Also, buying a huge generator now may be a less attractive option. Generators must be adequately loaded. In other words, you don’t want a 200kW generator powering a 50kW load. In this case, size is important, but not necessarily because bigger is better.

One vendor recommends the following generalized sizing specifications:

1.5 times the nominal UPS capacity for transformerless UPS systems;

2.0 times the nominal UPS capacity when tied to transformer-based UPS systems; and

3.0 times the nominal HVAC running capacity.


Noise may end up being the second toughest problem for you to solve (after fuel issues). While the exact permitted noise level is always location-dependent, typical maximum permitted generator noise levels range from 45dB(A) to 72dB(A). Because the typical generator can produce noise levels ranging from 80dB(A) to 105dB(A), appropriate noise abatement must be incorporated into the overall installation.

There are generally two types of regulations that must be met: local/state and OSHA. The OSHA regulations pertain primarily to operators. Those regulations can often be met with the use of appropriate hearing protection when workers are in the vicinity of the generator.

Representative permitted noise levels are shown in Table 1 to the right. With maximum permitted noise levels ranging from 52 dB(A) to 72 dB(A) and an untreated generator producing 100 dB(A) or more of noise, it’s obvious that more noise reduction must be added.

Just putting the generator in a box won’t be sufficient. The standard enclosure reduces noise by only about 10 dB, so further steps need to be taken. Experts say there are seven areas to consider.

Using Figure 1 to the left as an example, let’s walk through some simple steps that can be taken to lower the ambient noise from a generator.

Generators are often housed in a steel, concrete block or wood-framed buildings. Use rigid materials whenever possible. If the enclosure is built of hollow concrete blocks, fill the holes with sand. Be sure all ingress and egress holes and conduits are fully sealed and caulked.

Build the structure sufficiently large so there is room to add internal acoustic materials. Be sure these materials are rugged and oil-/gas-resistant. Studio-quality acoustic panels or unprotected fiberglass will not survive this environment.

The generator will be supplied on rails. The rails should be insulated from the concrete pad with isolation mounts. These mounts may be rubber or steel springs. Any generator components that need external support, like exhaust systems or fuel and cooling lines must also be isolated with springs or rubber mounts. Also, be sure the pad is not connected to part of any studio or control room floor. The generator pad should be a separate, self-contained area.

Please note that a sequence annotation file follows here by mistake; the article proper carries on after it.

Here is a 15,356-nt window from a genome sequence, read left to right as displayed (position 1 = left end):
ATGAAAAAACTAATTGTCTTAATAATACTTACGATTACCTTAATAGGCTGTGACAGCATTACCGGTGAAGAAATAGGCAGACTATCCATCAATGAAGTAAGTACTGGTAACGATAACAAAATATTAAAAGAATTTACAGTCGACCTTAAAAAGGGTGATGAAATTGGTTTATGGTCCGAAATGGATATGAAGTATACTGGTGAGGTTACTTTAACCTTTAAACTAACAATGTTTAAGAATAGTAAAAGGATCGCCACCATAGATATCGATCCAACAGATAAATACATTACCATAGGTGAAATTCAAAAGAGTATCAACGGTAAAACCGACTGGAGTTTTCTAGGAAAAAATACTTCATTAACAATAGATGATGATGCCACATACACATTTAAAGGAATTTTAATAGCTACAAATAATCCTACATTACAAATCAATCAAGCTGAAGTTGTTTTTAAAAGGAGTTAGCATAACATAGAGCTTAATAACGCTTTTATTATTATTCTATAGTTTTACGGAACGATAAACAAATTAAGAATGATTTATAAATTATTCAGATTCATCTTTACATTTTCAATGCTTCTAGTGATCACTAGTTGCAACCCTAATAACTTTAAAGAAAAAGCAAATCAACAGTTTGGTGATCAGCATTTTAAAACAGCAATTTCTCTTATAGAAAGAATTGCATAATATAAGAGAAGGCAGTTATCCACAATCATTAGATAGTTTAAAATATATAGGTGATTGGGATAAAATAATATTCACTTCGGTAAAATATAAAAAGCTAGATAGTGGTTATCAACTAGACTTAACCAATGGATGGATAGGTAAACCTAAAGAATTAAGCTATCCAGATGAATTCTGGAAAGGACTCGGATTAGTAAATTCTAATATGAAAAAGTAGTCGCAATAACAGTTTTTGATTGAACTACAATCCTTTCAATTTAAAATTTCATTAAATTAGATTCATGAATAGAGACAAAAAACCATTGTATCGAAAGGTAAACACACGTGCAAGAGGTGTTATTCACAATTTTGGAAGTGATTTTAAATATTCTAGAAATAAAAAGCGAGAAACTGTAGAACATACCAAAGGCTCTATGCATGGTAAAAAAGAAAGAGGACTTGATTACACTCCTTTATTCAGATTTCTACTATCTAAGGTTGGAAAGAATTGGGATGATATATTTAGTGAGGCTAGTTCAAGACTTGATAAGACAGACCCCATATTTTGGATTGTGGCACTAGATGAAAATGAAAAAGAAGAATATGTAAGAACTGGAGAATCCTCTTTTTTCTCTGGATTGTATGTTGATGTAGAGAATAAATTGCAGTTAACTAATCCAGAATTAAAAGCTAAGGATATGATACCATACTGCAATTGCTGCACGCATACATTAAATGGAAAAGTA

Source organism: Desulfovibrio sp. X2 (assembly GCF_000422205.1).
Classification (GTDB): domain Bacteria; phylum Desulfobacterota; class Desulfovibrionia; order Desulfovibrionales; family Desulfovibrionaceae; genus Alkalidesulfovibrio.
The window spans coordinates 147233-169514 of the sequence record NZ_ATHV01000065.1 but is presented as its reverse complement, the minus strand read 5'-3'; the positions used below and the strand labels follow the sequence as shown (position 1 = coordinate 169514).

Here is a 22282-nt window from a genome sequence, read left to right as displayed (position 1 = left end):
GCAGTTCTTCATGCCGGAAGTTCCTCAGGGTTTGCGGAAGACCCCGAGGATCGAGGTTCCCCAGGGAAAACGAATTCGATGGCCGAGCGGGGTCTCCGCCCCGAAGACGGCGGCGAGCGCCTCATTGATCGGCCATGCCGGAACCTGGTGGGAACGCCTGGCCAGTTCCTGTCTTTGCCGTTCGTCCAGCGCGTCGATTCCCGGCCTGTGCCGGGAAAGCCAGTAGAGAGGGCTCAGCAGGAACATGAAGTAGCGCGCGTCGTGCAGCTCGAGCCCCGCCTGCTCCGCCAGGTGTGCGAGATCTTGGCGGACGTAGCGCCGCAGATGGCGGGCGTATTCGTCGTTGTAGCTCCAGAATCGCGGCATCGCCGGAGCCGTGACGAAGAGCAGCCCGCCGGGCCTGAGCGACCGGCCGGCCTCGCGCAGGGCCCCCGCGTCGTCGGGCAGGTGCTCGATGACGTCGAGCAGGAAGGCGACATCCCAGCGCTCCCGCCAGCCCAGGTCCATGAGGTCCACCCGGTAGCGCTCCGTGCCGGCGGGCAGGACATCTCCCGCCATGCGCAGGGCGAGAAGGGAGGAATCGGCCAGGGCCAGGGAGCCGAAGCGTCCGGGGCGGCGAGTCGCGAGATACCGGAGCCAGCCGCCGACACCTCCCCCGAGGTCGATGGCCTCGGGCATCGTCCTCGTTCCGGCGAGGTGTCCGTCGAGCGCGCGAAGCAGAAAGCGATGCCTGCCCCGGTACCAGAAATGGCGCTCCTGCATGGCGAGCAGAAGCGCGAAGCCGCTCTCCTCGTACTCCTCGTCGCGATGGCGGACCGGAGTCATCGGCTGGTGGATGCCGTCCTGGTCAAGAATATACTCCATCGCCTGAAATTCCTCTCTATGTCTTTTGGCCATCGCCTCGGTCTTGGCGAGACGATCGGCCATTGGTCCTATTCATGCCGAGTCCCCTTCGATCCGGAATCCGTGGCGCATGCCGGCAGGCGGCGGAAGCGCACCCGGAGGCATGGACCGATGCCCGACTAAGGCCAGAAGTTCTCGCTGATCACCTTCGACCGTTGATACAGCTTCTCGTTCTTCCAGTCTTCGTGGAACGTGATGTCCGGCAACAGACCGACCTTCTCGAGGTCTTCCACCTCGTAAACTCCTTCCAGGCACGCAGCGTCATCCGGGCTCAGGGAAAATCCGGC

Because generators consume lots of air and produce plenty of heat, the exhaust system needs careful consideration. Be sure the building’s ventilation design accommodates your particular environment. If the outside ambient temperature in the summer reaches 90 degrees or more, you’ll need a higher volume of air to cool the generator than if the maximum outside temperature is 50 degrees.

The typical 200kW generator requires 3000 cu-ft/s of air to operate properly. If the housing cannot accommodate a sufficiently large inlet/outlet, consider mounting the radiator on a higher building. While this increases installation and maintenance costs, it moves a high-noise generator component above ground level.

Mufflers are standard equipment on generators, and the manufacturer will specify what noise criteria the generator will meet. Combined with additional shielding from an enclosure, this is may be sufficient to meet local zoning regulations. If not, then additional or higher-quality silences can be added. Up to 35 dB(A) of additional noise attenuation is available from what are termed critical silencers.

Beware the bureaucrat

Finally, just because you’ve installed a compliant generator system, don’t assume your work is done. Those pesky legislators, the EPA and OSHA bureaucrats are always looking for new ways to ... (add your own conclusion).

At this point, it is likely that further regulations will be imposed on auxiliary power plants. While you won't likely have to worry about “cap and trade,” you may have to modify a current generator to meet future requirements. Don’t expect to receive grandfather compliance when it comes to environmental regulations.

For this reason, it pays to work with reliable generator vendors. These peoples' careers depend on their products meeting local and federal regulations. You can expect them to provide any needed retrofits to older units. That might not be the case if you bought that old MARS genset I mentioned in a previous column.

Additional resources:

Uninterruptible Power Supplies

Cummins Power